Next the spirit of Eucharist is pressing me as I meet two young couples who wish to have their children baptized. No church practice, little manifestation of faith, tongue-tied when asked about God and Jesus and the Bible. Yet, their hearts whisper a faint desire; there’s got to be something holy for their kids, even if they don’t have words. Wash me from my prejudices and irritations, O God, and cleanse me from my judgments towards these well-intentioned young people. “Take and eat, take and drink,” is for them too. Let me be your vessel of grace and mercy and hospitality. With Christ-like hospitality and compassion, I gently plant seeds in their hearts, just as my husband plants his garden, with unwavering faith that God will make for sprouting and growing.
I just have enough time to stop by Terry’s place. Still living alone in her house, she’s tired of living. “I’m smoking and drinking again,” she tells me defiantly. “What harm is it gonna do me now? I’m 91!” Her adult kids agree and resign themselves; why fight with this resilient spirit that has stood the test of time? Stubbornly clinging to petty churchy hurts from a bygone era, she politely declines God’s holy food — not feeling worthy. Yet I feel called to be Eucharist to her in my demeanour — accepting and honouring, loving unconditionally and self-giving: “Take and eat, take and drink.”
And what to do with Dave? He’s going through hell with a wayward daughter. I sit with him in the muck of the situation while his words are splashed with tears of frustration and helplessness. I listen patiently, knowing myself on the holy ground of his vulnerable spirit. Words of reverence, communion and compassion bring God’s grace and Eucharistic self-giving into this good man’s hurting heart. “Take and eat, take and drink.” The Body of Christ, given for you. The Blood of Christ, the cup of salvation.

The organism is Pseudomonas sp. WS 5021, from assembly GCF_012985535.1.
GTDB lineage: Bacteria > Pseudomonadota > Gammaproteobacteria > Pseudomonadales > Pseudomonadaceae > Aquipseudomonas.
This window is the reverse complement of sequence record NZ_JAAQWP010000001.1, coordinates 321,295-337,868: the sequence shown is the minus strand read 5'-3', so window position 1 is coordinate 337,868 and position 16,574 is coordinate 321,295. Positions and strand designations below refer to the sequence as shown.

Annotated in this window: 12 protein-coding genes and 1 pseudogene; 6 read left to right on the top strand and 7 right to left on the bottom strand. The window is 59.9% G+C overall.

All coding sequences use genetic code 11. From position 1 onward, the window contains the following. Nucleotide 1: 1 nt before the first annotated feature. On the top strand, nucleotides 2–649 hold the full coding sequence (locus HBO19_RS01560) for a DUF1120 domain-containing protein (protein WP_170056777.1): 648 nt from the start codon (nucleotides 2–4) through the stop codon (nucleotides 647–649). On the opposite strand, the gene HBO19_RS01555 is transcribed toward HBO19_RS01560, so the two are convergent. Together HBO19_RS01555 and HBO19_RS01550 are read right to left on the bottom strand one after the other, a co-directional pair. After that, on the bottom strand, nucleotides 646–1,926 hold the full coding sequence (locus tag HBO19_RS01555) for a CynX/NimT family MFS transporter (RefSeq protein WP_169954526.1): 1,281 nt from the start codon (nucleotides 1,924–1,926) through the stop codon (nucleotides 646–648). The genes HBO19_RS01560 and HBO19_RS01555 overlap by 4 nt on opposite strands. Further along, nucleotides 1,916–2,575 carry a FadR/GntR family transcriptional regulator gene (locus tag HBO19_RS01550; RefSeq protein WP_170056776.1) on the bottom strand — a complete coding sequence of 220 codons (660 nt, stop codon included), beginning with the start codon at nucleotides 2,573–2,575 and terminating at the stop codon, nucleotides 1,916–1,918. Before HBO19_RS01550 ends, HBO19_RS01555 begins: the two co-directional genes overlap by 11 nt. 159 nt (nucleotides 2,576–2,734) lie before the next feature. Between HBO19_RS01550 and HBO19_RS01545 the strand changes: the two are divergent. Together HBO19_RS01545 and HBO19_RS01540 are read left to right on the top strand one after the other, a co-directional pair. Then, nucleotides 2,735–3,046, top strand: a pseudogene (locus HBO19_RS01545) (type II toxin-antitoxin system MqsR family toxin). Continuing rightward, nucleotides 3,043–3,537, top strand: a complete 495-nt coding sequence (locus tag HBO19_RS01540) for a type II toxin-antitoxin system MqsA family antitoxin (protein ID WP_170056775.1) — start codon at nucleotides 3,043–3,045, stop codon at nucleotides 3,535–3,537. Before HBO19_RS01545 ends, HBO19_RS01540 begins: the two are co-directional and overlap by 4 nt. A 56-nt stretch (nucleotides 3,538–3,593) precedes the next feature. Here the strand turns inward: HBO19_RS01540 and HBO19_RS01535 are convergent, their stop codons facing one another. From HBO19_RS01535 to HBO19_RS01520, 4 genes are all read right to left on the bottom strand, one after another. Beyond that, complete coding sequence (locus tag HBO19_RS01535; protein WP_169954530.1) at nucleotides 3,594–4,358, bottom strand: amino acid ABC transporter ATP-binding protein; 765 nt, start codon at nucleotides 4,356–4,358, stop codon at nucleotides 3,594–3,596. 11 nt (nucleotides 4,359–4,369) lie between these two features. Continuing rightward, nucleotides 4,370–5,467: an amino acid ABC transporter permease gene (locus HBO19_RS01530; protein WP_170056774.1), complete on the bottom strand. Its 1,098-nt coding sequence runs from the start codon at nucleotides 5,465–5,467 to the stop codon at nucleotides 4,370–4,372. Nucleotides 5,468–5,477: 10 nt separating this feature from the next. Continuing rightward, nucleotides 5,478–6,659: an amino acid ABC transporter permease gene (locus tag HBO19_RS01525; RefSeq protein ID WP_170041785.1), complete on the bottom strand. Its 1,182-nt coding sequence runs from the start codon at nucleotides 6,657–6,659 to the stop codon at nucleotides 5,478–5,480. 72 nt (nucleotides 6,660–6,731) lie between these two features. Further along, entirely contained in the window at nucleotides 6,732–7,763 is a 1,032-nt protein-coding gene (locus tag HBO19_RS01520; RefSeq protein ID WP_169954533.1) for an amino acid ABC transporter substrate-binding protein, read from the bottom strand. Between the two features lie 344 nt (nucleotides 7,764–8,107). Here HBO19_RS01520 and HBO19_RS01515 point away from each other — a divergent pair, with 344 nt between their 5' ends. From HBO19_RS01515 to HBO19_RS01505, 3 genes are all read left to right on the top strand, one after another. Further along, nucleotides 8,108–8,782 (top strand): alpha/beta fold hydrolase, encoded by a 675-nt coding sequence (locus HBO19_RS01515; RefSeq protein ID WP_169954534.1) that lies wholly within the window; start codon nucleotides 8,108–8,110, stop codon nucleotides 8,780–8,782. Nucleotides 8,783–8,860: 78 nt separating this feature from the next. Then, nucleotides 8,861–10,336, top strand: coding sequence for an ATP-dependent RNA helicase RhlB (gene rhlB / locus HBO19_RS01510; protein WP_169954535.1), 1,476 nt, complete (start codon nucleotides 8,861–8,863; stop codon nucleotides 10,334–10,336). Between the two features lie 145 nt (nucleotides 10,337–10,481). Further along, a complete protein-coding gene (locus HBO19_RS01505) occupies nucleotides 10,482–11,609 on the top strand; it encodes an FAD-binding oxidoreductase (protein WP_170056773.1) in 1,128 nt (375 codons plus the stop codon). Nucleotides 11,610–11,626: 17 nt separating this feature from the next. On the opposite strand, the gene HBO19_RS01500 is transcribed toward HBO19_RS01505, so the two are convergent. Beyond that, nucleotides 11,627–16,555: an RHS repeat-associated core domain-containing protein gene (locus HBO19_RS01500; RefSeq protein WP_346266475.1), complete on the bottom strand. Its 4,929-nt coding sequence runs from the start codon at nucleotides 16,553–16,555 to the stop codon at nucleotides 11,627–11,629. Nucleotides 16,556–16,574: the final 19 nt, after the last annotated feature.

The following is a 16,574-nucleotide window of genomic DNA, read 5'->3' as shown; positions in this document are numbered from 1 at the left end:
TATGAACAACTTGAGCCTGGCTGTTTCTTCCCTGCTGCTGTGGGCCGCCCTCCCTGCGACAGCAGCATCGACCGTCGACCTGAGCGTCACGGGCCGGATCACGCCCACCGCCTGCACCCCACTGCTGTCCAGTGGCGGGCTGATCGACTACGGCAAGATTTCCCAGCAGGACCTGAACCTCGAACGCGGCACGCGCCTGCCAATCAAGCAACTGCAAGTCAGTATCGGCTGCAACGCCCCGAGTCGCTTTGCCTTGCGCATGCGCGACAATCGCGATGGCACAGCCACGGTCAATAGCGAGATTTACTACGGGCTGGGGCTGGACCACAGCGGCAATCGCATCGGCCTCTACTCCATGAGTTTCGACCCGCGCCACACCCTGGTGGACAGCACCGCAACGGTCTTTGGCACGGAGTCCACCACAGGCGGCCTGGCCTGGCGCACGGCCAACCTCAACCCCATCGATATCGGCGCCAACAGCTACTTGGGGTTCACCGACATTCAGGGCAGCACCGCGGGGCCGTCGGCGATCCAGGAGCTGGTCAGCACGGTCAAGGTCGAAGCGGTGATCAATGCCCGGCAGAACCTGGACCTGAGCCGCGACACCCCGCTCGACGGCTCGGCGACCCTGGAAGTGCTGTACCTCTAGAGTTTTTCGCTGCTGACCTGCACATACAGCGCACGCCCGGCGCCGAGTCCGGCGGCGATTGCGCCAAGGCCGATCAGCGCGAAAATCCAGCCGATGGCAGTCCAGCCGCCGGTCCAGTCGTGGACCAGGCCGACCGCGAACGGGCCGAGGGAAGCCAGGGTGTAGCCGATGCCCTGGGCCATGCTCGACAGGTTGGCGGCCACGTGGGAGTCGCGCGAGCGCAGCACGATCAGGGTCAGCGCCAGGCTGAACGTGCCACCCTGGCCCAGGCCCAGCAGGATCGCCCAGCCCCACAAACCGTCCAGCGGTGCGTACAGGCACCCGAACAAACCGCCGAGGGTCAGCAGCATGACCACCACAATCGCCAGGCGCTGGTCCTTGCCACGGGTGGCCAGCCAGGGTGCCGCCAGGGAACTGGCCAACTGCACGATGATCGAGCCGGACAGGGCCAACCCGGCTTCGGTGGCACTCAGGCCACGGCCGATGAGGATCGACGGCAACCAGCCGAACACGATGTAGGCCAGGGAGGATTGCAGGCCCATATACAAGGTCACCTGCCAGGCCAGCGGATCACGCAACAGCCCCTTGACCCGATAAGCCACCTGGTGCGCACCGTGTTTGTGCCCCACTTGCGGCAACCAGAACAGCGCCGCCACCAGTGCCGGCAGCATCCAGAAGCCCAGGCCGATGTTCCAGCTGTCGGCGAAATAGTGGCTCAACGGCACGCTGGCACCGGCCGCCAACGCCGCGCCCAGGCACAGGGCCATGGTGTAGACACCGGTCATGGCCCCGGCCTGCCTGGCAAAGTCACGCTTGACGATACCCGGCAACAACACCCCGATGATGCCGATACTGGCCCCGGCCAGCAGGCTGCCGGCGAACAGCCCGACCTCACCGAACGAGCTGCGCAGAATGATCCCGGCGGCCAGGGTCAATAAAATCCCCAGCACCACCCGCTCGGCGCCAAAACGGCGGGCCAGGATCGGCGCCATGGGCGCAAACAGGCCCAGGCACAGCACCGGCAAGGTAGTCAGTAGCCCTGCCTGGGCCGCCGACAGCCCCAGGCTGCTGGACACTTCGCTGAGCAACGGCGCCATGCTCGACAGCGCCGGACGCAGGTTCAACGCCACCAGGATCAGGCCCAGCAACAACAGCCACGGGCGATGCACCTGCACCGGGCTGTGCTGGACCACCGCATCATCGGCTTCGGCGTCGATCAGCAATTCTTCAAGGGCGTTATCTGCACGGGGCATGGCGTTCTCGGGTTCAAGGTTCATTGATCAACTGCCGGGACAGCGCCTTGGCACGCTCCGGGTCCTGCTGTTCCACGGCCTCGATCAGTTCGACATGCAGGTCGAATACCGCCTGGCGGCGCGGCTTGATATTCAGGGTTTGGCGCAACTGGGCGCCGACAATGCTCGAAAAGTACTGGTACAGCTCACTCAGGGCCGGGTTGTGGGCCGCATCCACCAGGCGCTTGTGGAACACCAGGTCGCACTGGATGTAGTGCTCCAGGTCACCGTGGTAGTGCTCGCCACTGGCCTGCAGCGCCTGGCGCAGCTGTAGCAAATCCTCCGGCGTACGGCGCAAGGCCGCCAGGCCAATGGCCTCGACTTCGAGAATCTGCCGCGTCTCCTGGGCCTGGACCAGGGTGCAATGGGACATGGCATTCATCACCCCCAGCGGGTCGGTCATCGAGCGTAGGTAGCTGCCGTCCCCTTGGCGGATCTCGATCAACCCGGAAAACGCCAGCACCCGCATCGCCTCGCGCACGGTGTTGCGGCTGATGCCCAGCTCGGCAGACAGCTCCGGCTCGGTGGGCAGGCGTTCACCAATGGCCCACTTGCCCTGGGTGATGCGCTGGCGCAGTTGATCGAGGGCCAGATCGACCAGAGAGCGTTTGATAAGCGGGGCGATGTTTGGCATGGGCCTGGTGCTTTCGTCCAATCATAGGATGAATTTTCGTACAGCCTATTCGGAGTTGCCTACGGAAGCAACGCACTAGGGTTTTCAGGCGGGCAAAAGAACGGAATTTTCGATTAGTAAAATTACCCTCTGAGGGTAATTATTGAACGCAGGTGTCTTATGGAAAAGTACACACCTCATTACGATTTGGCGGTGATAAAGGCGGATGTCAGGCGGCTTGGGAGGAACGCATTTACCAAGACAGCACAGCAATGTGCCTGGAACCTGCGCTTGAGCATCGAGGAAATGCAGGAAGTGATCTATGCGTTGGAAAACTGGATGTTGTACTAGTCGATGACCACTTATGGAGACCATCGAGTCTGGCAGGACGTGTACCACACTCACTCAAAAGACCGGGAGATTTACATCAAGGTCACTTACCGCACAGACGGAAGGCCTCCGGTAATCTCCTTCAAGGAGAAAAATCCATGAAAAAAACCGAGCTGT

Finally, a planned meeting in a coffee shop. Bryan is a millennial who grew up in church. But, he is quick to add, “I’m not an avid church goer.” We connect because he showed up at church one Sunday morning and made the mistake of giving me his contact information — I know how to find him now. Despite his disinterest in traditional religious practice, he appreciates our social chats. He trusts enough to tell me that he only attends church to honour some family roots — roots poisoned by family addictions and dysfunction. He talks and I listen, honour and welcome his musings and insights, even those different from mine. “Take and eat, take and drink,” says Jesus to Bryan, even though Jesus and monotheism have long lost their appeal for Bryan and he now prefers Eastern religious paths.
After a day of human joys and sorrows, a day of Eucharistic outpouring of God’s grace, mercy and love, I drive the 45 minute trip home alone in the car. I feel empty and full, grateful and challenged, my heart sensing the joys and pains of God’s holy people in my prairie town.
Once home, I connect with Jim, my life-long partner. We break bread together at supper, and share about the day, realizing once again that God’s holy reality, evident to eyes and ears of faith, operates always and everywhere just below the surface of human consciousness, eluding human language. We know ourselves on the Holy Ground of God’s beloved world.